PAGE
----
Republican party relents, Wall Street debate opens


Senate Republicans took what they could get.

With bipartisan negotiations at an impasse and Democrats pledging to force votes until they relented, Republicans ended their standoff Wednesday over a financial regulatory reform bill, agreeing to allow a debate to begin on the politically popular measure.

Alabama Sen. Richard Shelby, the ranking Republican on the Banking Committee, walked from the negotiations after deciding that Chairman Chris Dodd (D-Conn.) would make no further concessions on the scope and powers of a new consumer protection agency.

Dodd was under pressure from the Democratic caucus to not weaken the bill in any significant way, believing that there was no need to do so. The politics of the issue were so lopsided in their favor that Republicans would eventually have to fold without much to show for it, Democrats believed.

And by late Wednesday – after three days of negative headlines and an 11-hour grilling Tuesday of Goldman Sachs executives by frustrated senators – Republicans backed down. They won a few concessions, most notably the removal of a $50 billion industry-financed fund to wind down doomed companies. But not the kind of sweeping changes that would appear to move the bill significantly in their direction.

The standoff ended with a whimper, as Republicans agreed to proceed to the bill on a voice vote, declining an opportunity to put their position on the record.

“We’ve done what we’ve set out to do,” said Sen. Bob Corker (R-Tenn.). “We spent three days, tried to give Shelby some time, had a degree of success and now it’s time to move to the bill. There’s unanimity. Nobody expressed a dissenting—not a single person expressed a dissenting view to that.”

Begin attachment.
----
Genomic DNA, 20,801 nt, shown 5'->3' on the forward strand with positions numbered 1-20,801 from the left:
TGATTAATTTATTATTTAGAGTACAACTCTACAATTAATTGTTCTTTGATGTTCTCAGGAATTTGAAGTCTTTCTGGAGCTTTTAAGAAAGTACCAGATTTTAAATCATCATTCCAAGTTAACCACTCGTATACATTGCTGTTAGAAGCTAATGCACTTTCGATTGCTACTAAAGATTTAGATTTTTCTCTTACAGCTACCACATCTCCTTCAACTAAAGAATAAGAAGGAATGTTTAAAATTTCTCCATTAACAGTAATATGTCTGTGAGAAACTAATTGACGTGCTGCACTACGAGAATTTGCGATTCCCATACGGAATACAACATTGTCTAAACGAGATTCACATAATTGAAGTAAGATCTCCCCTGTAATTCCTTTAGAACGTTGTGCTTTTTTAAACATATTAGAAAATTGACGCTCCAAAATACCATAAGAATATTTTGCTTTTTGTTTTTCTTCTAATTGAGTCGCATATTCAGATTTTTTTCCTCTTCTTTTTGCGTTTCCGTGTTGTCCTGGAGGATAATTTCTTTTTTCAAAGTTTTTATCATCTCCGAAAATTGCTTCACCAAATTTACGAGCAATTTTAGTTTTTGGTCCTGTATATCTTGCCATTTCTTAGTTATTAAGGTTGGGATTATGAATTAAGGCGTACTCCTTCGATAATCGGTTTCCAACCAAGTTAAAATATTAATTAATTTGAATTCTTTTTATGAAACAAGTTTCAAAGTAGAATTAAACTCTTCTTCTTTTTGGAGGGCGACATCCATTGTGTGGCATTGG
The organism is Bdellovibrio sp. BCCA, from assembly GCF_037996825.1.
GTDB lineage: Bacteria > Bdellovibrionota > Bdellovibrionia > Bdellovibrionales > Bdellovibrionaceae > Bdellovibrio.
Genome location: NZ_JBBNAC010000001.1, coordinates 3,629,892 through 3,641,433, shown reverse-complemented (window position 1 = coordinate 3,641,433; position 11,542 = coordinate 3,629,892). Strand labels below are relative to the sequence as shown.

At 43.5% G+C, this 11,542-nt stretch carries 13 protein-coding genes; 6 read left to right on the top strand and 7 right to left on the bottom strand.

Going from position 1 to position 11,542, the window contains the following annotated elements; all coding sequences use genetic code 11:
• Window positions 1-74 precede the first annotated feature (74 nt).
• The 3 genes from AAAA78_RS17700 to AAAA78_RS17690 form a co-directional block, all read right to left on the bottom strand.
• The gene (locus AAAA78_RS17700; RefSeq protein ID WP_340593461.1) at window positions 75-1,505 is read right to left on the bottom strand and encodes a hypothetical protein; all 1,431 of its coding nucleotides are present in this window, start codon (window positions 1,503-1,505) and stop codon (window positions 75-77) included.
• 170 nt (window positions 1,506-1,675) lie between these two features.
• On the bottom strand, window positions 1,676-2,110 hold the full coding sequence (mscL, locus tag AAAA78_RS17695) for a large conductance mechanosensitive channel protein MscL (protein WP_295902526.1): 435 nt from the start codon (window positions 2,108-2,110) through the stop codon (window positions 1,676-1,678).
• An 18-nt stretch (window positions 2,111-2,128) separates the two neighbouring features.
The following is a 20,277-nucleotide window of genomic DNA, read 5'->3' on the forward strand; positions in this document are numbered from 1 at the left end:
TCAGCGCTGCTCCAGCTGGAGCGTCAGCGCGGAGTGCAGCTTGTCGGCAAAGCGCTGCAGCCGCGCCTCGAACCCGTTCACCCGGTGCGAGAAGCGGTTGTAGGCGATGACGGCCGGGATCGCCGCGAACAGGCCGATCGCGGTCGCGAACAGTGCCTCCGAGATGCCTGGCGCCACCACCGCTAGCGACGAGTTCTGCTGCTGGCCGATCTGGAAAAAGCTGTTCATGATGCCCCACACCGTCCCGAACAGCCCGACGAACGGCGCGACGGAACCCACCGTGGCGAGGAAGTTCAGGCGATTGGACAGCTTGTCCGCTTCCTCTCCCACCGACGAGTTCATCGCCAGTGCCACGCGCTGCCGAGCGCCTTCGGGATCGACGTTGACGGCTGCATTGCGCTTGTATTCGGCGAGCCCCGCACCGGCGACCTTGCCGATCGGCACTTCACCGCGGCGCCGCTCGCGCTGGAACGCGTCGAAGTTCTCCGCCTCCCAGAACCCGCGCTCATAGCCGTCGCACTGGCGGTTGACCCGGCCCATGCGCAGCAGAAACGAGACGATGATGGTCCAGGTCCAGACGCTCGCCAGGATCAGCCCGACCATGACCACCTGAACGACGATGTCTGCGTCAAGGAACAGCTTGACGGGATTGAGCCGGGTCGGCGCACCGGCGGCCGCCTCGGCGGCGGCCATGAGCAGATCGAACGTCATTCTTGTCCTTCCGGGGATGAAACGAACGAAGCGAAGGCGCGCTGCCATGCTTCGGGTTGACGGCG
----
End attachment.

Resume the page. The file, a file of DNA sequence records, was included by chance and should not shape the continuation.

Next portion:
Democrats claimed victory, but they face a perilous week or two as the Senate debates the measure.

“It’s time for Wall Street to come out of the shadows and out into the light of day,” said Sen. Patty Murray (D-Wash.). “And it’s time for negotiations to come out of the back room and onto the Senate floor. . . .It’s time to put an end to obstruction and begin working for American families, so I’m glad that we’re finally now on this bill.”

As they move forward, Democrats still need to resolve internal differences over a section of the bill regulating derivatives, the risky financial instruments that contributed to the economic crisis. The bill goes farther than the administration and the Federal Reserve wants in requiring financial firms to spin off their derivatives trading operations – regulation that could mean loss of billions of dollars in revenue for big Wall Street firms.

By striking the $50 billion fund, senators will need to find a way to make up for that lost revenue to ensure the bill is deficit neutral.

Reid and Dodd have also promised a more free-flowing amendment process than was allowed during the health care reform debate. Both Democrats and Republicans are preparing hundreds of amendments, some of which could be viewed as poison pills that threaten passage. Progressives are expected to propose a series of populist initiatives that could prove politically-difficult to defeat.

And Democrats may need to craft a compromise at some point to assuage Sen. Ben Nelson (D-Neb.), who voted with Republicans to block debate on the bill, expressing concern about a provision that would require companies such as Warren Buffett’s Berkshire Hathaway to put up billions of dollars as collateral on existing derivatives contracts.

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